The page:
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JJSM 6

John James Shepherd Marston MBE

This post is my personal tribute to John as my uncle , boss and mentor. His sixty years at Marstons is recorded in the 125 year anniversary book (not available in all good books shops but available via this link and the copy lodged in The British Library !)

The last time I saw John was in St George’s hospital on June 19th before I went on holiday . One of the nurses asked if I was his daughter and John replied that I was his niece and I added ‘and he is my boss.’ To which he said ‘now she’s in charge’. Strictly I am no longer in charge as I have handed over the Managing Director’s roll to the extremely able and all round good man John Clark but to me JJSM will always be the boss , the patriarch, the head of the table and the figurehead of the business. When I joined the company in 1986 John had his own office with the most enormous mahogany partners desk almost the same size as the room . After a three course lunch in the canteen every day he would smoke a cigar . That’s what a boss does isn’t it ? Nowadays none of us have an office and we don’t smoke….. and lunch is more likely to be left overs from home !

My father, John’s brother Tony, died in 1999 when my two sons were still very young . John didn’t hesitate to step in to do grandpa things with them like helping with a school project on Brunel and taking us to Bristol to see SS Great Britain, messing about on boats and tying bowline’s. Recalling some of these happiest of memories with my eldest son we realised most memories involved John getting wet either sailing , swimming or diving in to turquoise pools, in to the murky seas, or in to muddy canals either fully dressed or completely naked.

Fitting therefore that one of John’s first jobs at Marstons was the construction of Richmond Swimming Baths ( now called Pools in the Park). The building is not only still in full use after 60 years but is also Grade II listed . Any builder will tell you the pride they feel in passing by a structure that the world can see that you have had a hand in. Driving around South West London with John would be more like sitting next to the tour guide on an open top bus, with him pointing at and recalling a problem structure or difficult Architect or a roof feature made by his own practical hands.

John was still a Director of Marston Properties Holdings when he died and only missed the last Board meeting in May. When I visited him in early June with some fresh figs and a prawn sandwich he was looking quite frail. When I made to leave he said ‘What about the Strand’ . I realised I hadn’t included this in the ‘business update’ . He was referring to a building he bought an interest in the early 1980’s, despite the lawyers advice, with the intention of one day running it as an hotel. We still don’t run it but he is completely determined that we will and fully expects us to one day… John had the most extraordinary tenacity when it came to seeing something through and he expects the Company Directors to have the same determination - we will feel him watching !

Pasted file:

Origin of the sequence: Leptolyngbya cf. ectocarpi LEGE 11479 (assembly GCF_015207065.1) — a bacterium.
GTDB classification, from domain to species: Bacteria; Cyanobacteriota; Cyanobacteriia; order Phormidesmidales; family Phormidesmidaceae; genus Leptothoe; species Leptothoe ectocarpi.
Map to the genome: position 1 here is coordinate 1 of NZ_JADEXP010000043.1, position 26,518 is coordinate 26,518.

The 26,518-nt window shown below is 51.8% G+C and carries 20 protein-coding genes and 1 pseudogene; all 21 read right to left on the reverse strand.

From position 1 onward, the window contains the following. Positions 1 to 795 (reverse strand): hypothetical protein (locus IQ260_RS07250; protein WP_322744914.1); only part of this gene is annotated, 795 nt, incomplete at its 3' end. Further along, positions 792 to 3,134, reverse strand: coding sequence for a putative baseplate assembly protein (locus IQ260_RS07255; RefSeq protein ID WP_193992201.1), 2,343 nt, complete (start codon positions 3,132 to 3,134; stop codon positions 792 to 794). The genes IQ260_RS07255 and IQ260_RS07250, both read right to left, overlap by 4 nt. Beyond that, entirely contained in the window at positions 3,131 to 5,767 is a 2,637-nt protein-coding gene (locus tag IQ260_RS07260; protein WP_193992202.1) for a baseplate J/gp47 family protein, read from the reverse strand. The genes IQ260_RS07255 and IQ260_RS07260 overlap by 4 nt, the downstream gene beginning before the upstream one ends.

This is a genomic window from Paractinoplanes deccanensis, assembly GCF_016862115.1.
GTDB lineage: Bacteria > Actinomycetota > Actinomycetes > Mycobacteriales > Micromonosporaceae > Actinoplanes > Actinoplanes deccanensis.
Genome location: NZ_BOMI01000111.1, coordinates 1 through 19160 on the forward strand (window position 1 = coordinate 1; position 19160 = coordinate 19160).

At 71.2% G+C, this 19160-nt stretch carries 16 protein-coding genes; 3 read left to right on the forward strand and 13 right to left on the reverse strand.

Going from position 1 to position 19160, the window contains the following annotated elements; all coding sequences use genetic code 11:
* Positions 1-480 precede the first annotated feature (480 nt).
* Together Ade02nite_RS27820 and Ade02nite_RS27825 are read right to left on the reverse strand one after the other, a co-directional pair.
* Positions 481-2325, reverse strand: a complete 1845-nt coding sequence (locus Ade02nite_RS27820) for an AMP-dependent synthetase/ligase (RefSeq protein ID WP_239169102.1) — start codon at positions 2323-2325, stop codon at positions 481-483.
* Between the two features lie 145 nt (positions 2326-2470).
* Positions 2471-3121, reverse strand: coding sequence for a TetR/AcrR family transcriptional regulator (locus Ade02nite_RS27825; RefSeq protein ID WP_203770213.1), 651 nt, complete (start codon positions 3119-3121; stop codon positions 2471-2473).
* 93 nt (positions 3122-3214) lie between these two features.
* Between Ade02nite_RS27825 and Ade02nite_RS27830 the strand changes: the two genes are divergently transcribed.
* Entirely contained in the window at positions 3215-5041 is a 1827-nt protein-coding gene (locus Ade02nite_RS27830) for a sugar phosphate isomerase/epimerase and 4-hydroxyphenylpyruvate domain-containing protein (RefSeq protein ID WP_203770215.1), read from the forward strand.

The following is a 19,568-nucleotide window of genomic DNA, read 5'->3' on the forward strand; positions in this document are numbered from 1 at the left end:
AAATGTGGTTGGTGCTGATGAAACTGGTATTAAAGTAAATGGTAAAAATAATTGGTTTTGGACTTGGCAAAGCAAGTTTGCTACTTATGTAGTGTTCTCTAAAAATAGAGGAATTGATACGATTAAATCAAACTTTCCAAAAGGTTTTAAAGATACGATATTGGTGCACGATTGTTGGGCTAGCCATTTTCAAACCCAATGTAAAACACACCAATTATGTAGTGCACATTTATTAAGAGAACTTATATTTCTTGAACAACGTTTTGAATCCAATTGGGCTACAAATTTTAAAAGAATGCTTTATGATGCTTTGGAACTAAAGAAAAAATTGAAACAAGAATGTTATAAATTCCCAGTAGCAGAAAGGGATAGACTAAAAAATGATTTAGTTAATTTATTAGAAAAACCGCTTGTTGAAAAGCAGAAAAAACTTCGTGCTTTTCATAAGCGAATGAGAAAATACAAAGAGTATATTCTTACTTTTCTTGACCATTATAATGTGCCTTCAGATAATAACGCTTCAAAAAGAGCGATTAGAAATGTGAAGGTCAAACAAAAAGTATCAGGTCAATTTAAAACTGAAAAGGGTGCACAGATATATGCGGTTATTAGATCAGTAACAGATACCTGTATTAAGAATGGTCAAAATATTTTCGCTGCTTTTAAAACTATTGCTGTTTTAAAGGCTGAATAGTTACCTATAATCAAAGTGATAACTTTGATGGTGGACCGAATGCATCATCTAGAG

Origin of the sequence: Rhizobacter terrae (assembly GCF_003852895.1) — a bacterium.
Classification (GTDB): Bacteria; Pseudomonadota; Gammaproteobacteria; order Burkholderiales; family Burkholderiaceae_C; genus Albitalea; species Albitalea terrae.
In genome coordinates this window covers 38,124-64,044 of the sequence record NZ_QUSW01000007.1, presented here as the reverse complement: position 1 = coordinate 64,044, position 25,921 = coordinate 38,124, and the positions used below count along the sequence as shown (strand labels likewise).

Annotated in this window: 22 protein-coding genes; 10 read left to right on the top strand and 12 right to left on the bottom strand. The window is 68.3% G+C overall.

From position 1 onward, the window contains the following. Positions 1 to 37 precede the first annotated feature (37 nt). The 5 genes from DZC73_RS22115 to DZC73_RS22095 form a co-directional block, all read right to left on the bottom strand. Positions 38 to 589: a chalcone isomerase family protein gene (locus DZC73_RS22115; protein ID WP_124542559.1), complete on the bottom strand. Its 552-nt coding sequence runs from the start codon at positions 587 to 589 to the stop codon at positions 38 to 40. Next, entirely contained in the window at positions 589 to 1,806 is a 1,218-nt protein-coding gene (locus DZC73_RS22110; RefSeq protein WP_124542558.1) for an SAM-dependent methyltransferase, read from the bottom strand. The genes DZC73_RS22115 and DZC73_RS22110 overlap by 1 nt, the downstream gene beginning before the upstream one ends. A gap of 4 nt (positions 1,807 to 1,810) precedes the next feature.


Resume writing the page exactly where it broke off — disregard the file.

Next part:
John and I had our disagreements – sometimes our differences would seem insurmountable. I resigned once but he let me come back saying if you want to influence something you have to stay involved. John wouldn’t let go , he would find a way , a more lateral route and patiently and respectfully would keep prodding away . He taught me so much but especially in tackling problems , don’t walk away , find a different way.

John joined the company in the early 1960's after a visit from one of the Marston Company Directors saying ‘your father needs you’ . He would much rather have stayed working for Costains and he loved being an engineer, clearly he was good at his job. However John was a loyal family man and once asked to join the family business he would not have considered doing anything else. His most important family are of course his wife Mette , children Nicola and Andrew and the grandchildren Ben, Adam, Ruby, Ava and Rita. The wider family, his siblings , nieces and nephews some of whom are shareholders are also pretty important but equally so are the ‘family of employees’ to whom he has always shown familial loyalty, kindness and respect .

Witnessing the tributes paid to John over the last few weeks it is his constancy that shines through. He is described as a Gentleman, kind , honest and straightforward . More than that you knew his enthusiasm would rub off on you and you would have fun …. and champagne , always champagne.